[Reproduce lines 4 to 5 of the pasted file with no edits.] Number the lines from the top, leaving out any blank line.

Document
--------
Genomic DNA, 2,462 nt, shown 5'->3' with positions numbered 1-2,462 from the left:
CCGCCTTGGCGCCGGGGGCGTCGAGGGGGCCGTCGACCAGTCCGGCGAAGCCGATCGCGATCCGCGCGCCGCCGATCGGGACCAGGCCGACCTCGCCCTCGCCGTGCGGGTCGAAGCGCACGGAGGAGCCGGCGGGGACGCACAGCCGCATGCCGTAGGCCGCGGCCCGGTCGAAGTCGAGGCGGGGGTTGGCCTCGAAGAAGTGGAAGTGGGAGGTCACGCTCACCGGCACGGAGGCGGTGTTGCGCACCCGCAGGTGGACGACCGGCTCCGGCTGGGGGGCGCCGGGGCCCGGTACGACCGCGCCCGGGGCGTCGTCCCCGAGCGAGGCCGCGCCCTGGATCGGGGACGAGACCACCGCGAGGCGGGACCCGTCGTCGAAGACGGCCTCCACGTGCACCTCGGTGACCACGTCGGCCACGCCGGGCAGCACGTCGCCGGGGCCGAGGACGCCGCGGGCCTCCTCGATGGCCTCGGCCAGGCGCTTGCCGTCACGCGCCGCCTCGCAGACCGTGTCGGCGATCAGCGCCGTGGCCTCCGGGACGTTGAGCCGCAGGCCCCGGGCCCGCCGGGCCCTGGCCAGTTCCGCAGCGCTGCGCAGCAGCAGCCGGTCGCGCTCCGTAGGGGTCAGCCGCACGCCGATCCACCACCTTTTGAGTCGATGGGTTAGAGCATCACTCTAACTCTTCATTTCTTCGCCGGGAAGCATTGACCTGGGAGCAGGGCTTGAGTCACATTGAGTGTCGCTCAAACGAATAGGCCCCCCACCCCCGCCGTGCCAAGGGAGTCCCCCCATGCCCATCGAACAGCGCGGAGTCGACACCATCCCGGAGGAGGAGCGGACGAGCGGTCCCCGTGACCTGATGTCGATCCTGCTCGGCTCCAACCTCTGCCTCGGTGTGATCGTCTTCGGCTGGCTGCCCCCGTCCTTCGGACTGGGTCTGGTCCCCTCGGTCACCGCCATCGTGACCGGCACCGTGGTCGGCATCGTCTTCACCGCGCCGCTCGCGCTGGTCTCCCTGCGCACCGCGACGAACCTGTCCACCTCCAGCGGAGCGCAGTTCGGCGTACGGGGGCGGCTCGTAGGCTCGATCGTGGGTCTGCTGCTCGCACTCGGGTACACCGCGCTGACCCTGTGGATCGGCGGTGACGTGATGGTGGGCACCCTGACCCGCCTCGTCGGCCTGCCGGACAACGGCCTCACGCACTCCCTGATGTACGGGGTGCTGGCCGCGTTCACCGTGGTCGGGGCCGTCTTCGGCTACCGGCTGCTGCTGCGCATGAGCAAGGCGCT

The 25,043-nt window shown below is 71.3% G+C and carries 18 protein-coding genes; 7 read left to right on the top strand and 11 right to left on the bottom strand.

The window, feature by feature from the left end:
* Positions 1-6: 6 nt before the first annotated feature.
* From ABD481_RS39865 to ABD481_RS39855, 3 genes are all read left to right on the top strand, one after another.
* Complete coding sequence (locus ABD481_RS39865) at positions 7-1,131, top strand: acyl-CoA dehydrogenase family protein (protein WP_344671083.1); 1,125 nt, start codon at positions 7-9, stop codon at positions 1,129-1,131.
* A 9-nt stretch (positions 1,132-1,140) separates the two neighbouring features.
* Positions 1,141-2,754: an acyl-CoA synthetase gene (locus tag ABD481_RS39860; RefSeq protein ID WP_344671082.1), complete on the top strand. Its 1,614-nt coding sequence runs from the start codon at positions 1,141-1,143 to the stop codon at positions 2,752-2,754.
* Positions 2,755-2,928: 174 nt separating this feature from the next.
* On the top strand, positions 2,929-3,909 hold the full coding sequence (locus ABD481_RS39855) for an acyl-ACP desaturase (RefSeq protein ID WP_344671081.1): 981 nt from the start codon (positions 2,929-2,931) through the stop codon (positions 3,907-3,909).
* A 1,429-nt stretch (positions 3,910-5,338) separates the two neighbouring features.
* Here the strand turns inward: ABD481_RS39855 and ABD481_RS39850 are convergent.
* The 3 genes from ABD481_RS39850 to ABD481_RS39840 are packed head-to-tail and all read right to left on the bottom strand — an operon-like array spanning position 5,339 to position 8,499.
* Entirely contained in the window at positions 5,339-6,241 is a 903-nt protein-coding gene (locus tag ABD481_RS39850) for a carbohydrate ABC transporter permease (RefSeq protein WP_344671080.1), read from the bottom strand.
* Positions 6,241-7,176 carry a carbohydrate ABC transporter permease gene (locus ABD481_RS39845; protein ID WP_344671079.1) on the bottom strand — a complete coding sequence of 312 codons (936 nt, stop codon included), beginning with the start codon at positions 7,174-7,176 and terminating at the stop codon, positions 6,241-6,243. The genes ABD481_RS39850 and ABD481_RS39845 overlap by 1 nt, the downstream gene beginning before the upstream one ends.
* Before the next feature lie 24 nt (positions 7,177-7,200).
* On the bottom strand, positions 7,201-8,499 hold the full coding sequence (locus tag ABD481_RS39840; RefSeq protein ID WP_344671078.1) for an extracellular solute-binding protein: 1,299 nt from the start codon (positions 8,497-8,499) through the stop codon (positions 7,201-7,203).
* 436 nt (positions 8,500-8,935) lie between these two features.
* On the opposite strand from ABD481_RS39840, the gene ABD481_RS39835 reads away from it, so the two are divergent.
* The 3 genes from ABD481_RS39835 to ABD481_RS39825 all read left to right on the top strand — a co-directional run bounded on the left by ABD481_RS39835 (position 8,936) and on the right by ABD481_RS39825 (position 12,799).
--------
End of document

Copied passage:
The window, feature by feature from the left end:
* Positions 1-6: 6 nt before the first annotated feature.